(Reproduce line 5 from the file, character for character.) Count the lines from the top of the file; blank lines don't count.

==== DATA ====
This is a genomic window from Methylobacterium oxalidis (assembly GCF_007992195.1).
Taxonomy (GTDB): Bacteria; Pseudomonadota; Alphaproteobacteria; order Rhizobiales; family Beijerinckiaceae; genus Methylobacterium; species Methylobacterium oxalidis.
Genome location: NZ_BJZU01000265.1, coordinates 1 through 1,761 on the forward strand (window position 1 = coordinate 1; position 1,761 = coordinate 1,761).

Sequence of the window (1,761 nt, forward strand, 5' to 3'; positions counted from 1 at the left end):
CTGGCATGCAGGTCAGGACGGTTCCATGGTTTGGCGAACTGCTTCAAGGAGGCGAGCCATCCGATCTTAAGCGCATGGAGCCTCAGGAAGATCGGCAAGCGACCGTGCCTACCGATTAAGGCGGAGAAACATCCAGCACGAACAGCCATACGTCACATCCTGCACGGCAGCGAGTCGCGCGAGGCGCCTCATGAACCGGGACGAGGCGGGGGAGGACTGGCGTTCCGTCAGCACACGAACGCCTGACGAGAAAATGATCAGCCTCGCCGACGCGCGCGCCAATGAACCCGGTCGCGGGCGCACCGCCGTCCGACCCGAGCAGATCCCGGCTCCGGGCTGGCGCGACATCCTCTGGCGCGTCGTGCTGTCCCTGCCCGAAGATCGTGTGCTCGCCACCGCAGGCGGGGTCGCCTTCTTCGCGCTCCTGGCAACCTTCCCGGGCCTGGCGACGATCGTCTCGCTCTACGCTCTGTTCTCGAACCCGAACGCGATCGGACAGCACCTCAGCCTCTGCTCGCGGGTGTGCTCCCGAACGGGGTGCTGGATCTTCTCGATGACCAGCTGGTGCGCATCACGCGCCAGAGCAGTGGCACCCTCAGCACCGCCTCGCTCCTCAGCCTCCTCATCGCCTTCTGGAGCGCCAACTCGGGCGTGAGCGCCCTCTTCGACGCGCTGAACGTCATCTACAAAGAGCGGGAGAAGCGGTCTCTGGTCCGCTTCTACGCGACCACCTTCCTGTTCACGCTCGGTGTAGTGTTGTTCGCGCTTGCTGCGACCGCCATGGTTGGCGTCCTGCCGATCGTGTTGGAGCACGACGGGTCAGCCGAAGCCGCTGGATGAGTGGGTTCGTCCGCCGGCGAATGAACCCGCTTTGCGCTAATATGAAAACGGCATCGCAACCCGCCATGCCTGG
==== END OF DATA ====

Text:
CTGGCATGCAGGTCAGGACGGTTCCATGGTTTGGCGAACTGCTTCAAGGAGGCGAGCCATCCGATCTTAAGCGCATGGAGCCTCAGGAAGATCGGCAAGCGACCGTGCCTACCGATTAAGGCGGAGAAACATCCAGCACGAACAGCCATACGTCACATCCTGCACGGCAGCGAGTCGCGCGAGGCGCCTCATGAACCGGGACGAGGCGGGGGAGGACTGGCGTTCCGTCAGCACACGAACGCCTGACGAGAAAATGATCAGCCTCGCCGACGCGCGCGCCAATGAACCCGGTCGCGGGCGCACCGCCGTCCGACCCGAGCAGATCCCGGCTCCGGGCTGGCGCGACATCCTCTGGCGCGTCGTGCTGTCCCTGCCCGAAGATCGTGTGCTCGCCACCGCAGGCGGGGTCGCCTTCTTCGCGCTCCTGGCAACCTTCCCGGGCCTGGCGACGATCGTCTCGCTCTACGCTCTGTTCTCGAACCCGAACGCGATCGGACAGCACCTCAGCCTCTGCTCGCGGGTGTGCTCCCGAACGGGGTGCTGGATCTTCTCGATGACCAGCTGGTGCGCATCACGCGCCAGAGCAGTGGCACCCTCAGCACCGCCTCGCTCCTCAGCCTCCTCATCGCCTTCTGGAGCGCCAACTCGGGCGTGAGCGCCCTCTTCGACGCGCTGAACGTCATCTACAAAGAGCGGGAGAAGCGGTCTCTGGTCCGCTTCTACGCGACCACCTTCCTGTTCACGCTCGGTGTAGTGTTGTTCGCGCTTGCTGCGACCGCCATGGTTGGCGTCCTGCCGATCGTGTTGGAGCACGACGGGTCAGCCGAAGCCGCTGGATGAGTGGGTTCGTCCGCCGGCGAATGAACCCGCTTTGCGCTAATATGAAAACGGCATCGCAACCCGCCATGCCTGG